She was in her garage, where she went most mornings at sunrise to say her prayers and check her social media feeds on her phone. She sat at a big picnic table set with some laminated Holy Land place mats she had gotten during a trip to Israel, and under the Christmas lights in the rafters.

“Oh, look,” she said, reading a headline. “‘A West Virginia member of the House of Delegates says Hillary Clinton should be tried for treason, murder and crimes against the U.S. Constitution and then hung on the Mall in Washington, D.C.’ ”

She scrolled.

“I want to find out if he’s going to the nut house because of it,” she said.

She lit a cigarette and squinted at the screen.

“Look at this,” she said, pointing to a photo of Michelle Obama with a caption suggesting she is a man. “It’s everywhere.”

And then she began explaining, step by step, how she had come to believe that the first lady might actually be a man named Michael.

She figured it started with the Christian televangelists she had followed since the 1980s. In particular, she loved John Hagee, who had said that the Antichrist would appear as a “blasphemer and a homosexual.” And Jerry Falwell, who had blamed the Sept. 11 attacks on “the pagans and the abortionists and the feminists and the gays and the lesbians.”

“Also,” Melanie said, “Falwell disclosed that the first Christmas Bill and Hillary spent in the White House, Hillary collected ornaments from homosexuals all over the world. And those ornaments were hung in the White House foyer.”

And if that wasn’t enough to prove they were “anti-Bible,” she said, the Clintons went on to support allowing closeted gay people to serve in the military, which she saw as a watershed moment when America began turning away from God.

Then came Obama — “Obama and his gay initiatives,” she said — and her suspicions about him deepened with each one. First he supported allowing gays to serve openly in the military. Then gay marriage. Then came the one that struck Melanie as the strangest and most sinister of all: allowing transgender people to use bathrooms matching their gender identity.

“It’s like he wants to classify us — alpha, beta, gamma, delta,” she said, referring to the dystopian future described in the novel “Brave New World.”

As she tried to understand it all, the best explanation she found was that Obama himself must be gay, a notion introduced and reinforced by all sorts of stories and photos and videos showing up in her Facebook feed. Of these, few were more convincing than a video of the late comedian Joan Rivers, which was what brought her to the matter of the first lady.

“Here we go,” she said now, finding it on her phone.

She read the headline out loud: “Joan Rivers died two months after calling Obama gay and Michelle a transvestite.”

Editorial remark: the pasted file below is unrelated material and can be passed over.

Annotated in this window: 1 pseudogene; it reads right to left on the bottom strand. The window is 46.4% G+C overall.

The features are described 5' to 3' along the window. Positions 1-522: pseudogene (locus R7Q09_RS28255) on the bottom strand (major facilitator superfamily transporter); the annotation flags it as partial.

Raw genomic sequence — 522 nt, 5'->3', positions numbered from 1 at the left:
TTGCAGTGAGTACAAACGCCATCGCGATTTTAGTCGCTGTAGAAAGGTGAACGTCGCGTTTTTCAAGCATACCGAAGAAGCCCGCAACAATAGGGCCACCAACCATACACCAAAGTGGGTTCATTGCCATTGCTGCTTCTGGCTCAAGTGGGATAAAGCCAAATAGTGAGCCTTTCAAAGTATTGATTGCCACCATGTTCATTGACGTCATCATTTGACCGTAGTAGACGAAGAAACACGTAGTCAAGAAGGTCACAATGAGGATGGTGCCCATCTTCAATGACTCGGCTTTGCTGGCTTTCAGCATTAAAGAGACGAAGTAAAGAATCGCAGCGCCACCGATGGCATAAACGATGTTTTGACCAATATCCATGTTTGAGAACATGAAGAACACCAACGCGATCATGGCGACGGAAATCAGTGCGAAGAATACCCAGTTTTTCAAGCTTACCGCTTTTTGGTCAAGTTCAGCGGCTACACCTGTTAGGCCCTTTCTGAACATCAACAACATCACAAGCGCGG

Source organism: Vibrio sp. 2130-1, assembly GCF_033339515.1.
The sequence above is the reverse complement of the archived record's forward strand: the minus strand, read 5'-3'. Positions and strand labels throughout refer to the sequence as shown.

And then she scrolled through one YouTube video after another, including a 13-minute 28-second one with more than 1.4 million views that she watched again now. In it, a reporter asks Rivers when America will have its first gay president. “We already have it with Obama, so let’s just calm down,” Rivers says as she walks away, adding, “You know Michelle is a tranny.” “I’m sorry, she’s a what?” the reporter asks. “A transgender,” Rivers replies. “We all know that.”

“So,” Melanie said, explaining why she thought Rivers was serious. “There are societies out there, especially in Hollywood, that we don’t know about. Joan is in the LGTB community; she’s steeped in it. I watch her stuff on E! Anyone knows that.”

“So,” she continued, “I think if she comes out and says we already have a gay in the White House and Michelle is a tranny, I mean, do you think she’s nuts?”

She took a drag on her cigarette.

“Well, I don’t,” she said, and turned her attention to the question of the Obama children.

“Let’s look,” she said, and began googling.

She started with mrconservative.com, where there was a story, headlined “Evidence Michelle Obama Never Gave Birth to Malia & Sasha,” that said: “We have seen pictures of Barack and Michelle dating back far before they had children, like shots from their wedding, but when it comes to what would have been Michelle’s childbearing years, there is absolutely nothing. Not one picture of her pregnant or with a newborn baby.” It continued: “Ancestry.com and GenealogyBank.com have no records of Malia or Sasha being born,” and also said that “Malia and Sasha [bear] little resemblance to their parents,” which “could very well be because the two girls were adopted, possibly from Morocco.” After reading that, Melanie scrolled through links to versions of the story on americasfreedomfighters.com and redflagnews.com and others among the dozens of similar websites that have proliferated in recent years and draw millions of visitors each month. She looked up from her phone.